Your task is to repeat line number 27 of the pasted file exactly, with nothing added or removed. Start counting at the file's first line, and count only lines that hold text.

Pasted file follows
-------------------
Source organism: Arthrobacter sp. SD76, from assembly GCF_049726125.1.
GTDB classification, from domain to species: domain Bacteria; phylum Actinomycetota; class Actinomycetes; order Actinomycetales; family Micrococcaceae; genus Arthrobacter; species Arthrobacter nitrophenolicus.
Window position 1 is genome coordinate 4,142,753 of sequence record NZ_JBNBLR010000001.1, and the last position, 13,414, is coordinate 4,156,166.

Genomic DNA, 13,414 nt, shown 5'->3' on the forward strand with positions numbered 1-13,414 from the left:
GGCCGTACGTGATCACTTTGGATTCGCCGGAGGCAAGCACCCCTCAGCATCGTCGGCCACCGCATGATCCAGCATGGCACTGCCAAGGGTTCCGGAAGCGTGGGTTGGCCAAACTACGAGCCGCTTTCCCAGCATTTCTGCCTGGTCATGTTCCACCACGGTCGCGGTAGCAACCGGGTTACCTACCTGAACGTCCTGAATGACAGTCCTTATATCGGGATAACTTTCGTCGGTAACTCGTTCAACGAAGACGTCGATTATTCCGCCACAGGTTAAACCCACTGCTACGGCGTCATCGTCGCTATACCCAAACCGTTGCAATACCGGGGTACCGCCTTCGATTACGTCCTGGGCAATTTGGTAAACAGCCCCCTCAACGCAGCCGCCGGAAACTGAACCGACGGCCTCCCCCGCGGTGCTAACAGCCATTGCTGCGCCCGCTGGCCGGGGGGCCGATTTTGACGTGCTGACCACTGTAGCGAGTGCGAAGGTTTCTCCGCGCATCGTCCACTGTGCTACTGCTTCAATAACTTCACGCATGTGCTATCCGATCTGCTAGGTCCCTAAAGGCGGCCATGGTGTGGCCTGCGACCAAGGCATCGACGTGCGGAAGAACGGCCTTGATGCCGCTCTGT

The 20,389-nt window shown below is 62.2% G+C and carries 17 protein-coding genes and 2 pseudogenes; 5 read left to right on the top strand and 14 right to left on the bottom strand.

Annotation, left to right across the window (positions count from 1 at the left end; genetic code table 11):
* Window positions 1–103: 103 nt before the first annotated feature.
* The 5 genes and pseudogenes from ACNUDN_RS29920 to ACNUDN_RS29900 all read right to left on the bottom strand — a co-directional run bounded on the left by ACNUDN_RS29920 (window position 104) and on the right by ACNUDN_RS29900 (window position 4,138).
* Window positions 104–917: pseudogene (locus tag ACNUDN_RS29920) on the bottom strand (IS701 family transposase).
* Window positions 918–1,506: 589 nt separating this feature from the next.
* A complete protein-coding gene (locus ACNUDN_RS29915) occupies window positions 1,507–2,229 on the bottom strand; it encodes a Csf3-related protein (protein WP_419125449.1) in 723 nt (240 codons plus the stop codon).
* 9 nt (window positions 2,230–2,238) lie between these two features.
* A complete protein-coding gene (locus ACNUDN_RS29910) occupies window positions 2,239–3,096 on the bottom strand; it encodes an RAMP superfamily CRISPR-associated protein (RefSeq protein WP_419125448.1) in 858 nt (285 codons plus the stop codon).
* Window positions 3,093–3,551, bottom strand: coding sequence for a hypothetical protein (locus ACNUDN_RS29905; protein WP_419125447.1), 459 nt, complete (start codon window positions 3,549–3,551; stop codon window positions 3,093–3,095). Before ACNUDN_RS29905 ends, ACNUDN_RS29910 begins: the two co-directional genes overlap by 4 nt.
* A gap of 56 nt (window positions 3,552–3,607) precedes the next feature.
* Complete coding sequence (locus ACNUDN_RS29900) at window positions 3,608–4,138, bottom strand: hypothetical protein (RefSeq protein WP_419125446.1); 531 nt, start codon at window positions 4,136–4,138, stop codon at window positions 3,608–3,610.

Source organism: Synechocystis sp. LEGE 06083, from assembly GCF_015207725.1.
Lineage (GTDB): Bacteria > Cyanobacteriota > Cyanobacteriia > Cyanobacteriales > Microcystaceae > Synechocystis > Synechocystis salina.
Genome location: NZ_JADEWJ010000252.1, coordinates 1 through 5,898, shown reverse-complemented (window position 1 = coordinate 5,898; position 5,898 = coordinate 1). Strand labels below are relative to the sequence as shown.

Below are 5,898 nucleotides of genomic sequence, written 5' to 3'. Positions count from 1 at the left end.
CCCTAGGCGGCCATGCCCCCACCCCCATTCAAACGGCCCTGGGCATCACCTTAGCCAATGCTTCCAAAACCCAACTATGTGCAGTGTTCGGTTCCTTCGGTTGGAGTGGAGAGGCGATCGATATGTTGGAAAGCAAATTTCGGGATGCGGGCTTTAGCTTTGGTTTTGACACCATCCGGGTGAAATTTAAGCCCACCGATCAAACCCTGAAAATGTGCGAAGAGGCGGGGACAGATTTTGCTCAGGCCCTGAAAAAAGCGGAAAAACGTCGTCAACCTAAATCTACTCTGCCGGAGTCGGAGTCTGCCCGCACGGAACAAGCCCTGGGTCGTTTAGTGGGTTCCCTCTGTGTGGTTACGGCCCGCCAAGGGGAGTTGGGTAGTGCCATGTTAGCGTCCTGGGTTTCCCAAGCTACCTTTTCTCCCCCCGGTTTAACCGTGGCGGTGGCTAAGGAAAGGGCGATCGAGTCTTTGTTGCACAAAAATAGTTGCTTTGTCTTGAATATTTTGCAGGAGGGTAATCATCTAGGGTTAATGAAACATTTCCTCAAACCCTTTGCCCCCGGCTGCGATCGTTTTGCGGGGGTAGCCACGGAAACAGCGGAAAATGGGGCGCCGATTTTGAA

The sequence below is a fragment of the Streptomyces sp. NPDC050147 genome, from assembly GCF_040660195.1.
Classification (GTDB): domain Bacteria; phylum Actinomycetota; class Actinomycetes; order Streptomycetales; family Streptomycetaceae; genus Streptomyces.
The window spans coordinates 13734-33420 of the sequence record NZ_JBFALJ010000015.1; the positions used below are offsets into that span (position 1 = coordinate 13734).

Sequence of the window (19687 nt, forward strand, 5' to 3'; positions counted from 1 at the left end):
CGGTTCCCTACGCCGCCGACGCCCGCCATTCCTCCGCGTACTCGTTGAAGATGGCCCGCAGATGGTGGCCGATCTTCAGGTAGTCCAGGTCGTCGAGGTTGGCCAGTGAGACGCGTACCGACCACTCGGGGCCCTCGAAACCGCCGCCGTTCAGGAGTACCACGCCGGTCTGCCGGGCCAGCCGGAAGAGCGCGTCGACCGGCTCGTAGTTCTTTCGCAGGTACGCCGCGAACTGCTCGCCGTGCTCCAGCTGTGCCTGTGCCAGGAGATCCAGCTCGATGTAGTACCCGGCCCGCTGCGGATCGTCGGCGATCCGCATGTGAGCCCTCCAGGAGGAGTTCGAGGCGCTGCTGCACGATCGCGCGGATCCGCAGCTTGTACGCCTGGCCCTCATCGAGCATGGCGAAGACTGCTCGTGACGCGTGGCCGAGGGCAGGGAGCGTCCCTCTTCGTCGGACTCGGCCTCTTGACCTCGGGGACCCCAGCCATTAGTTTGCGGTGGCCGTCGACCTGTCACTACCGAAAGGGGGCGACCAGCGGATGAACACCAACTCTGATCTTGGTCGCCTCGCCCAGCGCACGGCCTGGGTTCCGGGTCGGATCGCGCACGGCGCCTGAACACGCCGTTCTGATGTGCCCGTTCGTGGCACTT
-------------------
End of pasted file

CGGTTCCCTACGCCGCCGACGCCCGCCATTCCTCCGCGTACTCGTTGAAGATGGCCCGCAGATGGTGGCCGATCTTCAGGTAGTCCAGGTCGTCGAGGTTGGCCAGTGAGACGCGTACCGACCACTCGGGGCCCTCGAAACCGCCGCCGTTCAGGAGTACCACGCCGGTCTGCCGGGCCAGCCGGAAGAGCGCGTCGACCGGCTCGTAGTTCTTTCGCAGGTACGCCGCGAACTGCTCGCCGTGCTCCAGCTGTGCCTGTGCCAGGAGATCCAGCTCGATGTAGTACCCGGCCCGCTGCGGATCGTCGGCGATCCGCATGTGAGCCCTCCAGGAGGAGTTCGAGGCGCTGCTGCACGATCGCGCGGATCCGCAGCTTGTACGCCTGGCCCTCATCGAGCATGGCGAAGACTGCTCGTGACGCGTGGCCGAGGGCAGGGAGCGTCCCTCTTCGTCGGACTCGGCCTCTTGACCTCGGGGACCCCAGCCATTAGTTTGCGGTGGCCGTCGACCTGTCACTACCGAAAGGGGGCGACCAGCGGATGAACACCAACTCTGATCTTGGTCGCCTCGCCCAGCGCACGGCCTGGGTTCCGGGTCGGATCGCGCACGGCGCCTGAACACGCCGTTCTGATGTGCCCGTTCGTGGCACTT